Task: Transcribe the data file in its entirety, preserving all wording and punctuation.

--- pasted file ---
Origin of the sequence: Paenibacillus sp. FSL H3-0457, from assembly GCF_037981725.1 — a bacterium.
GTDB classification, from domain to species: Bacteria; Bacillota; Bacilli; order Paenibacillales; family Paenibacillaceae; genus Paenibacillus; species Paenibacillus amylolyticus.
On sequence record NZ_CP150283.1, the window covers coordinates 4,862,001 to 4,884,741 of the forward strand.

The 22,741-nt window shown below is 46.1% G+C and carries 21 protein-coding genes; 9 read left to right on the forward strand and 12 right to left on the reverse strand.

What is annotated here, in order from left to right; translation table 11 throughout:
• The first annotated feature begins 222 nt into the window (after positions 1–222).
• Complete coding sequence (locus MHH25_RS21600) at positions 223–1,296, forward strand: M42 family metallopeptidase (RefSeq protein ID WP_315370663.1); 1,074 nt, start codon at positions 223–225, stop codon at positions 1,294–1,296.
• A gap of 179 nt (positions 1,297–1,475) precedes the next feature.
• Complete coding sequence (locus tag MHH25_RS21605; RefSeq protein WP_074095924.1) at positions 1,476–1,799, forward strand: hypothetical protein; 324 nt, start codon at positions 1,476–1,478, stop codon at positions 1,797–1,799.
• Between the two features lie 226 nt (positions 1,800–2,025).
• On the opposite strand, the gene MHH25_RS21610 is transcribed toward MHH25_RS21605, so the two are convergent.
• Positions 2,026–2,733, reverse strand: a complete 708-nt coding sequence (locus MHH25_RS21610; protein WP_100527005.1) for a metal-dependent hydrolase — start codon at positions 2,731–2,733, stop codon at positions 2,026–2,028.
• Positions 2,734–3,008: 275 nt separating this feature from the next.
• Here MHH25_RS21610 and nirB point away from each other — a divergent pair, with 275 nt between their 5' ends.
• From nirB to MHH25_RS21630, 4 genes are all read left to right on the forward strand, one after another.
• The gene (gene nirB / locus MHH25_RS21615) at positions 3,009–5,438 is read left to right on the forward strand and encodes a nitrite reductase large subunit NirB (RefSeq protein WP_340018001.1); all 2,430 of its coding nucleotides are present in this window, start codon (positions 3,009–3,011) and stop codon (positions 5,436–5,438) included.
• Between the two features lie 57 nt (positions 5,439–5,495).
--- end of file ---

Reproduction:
Origin of the sequence: Paenibacillus sp. FSL H3-0457, from assembly GCF_037981725.1 — a bacterium.
GTDB classification, from domain to species: Bacteria; Bacillota; Bacilli; order Paenibacillales; family Paenibacillaceae; genus Paenibacillus; species Paenibacillus amylolyticus.
On sequence record NZ_CP150283.1, the window covers coordinates 4,862,001 to 4,884,741 of the forward strand.

The 22,741-nt window shown below is 46.1% G+C and carries 21 protein-coding genes; 9 read left to right on the forward strand and 12 right to left on the reverse strand.

What is annotated here, in order from left to right; translation table 11 throughout:
• The first annotated feature begins 222 nt into the window (after positions 1–222).
• Complete coding sequence (locus MHH25_RS21600) at positions 223–1,296, forward strand: M42 family metallopeptidase (RefSeq protein ID WP_315370663.1); 1,074 nt, start codon at positions 223–225, stop codon at positions 1,294–1,296.
• A gap of 179 nt (positions 1,297–1,475) precedes the next feature.
• Complete coding sequence (locus tag MHH25_RS21605; RefSeq protein WP_074095924.1) at positions 1,476–1,799, forward strand: hypothetical protein; 324 nt, start codon at positions 1,476–1,478, stop codon at positions 1,797–1,799.
• Between the two features lie 226 nt (positions 1,800–2,025).
• On the opposite strand, the gene MHH25_RS21610 is transcribed toward MHH25_RS21605, so the two are convergent.
• Positions 2,026–2,733, reverse strand: a complete 708-nt coding sequence (locus MHH25_RS21610; protein WP_100527005.1) for a metal-dependent hydrolase — start codon at positions 2,731–2,733, stop codon at positions 2,026–2,028.
• Positions 2,734–3,008: 275 nt separating this feature from the next.
• Here MHH25_RS21610 and nirB point away from each other — a divergent pair, with 275 nt between their 5' ends.
• From nirB to MHH25_RS21630, 4 genes are all read left to right on the forward strand, one after another.
• The gene (gene nirB / locus MHH25_RS21615) at positions 3,009–5,438 is read left to right on the forward strand and encodes a nitrite reductase large subunit NirB (RefSeq protein WP_340018001.1); all 2,430 of its coding nucleotides are present in this window, start codon (positions 3,009–3,011) and stop codon (positions 5,436–5,438) included.
• Between the two features lie 57 nt (positions 5,439–5,495).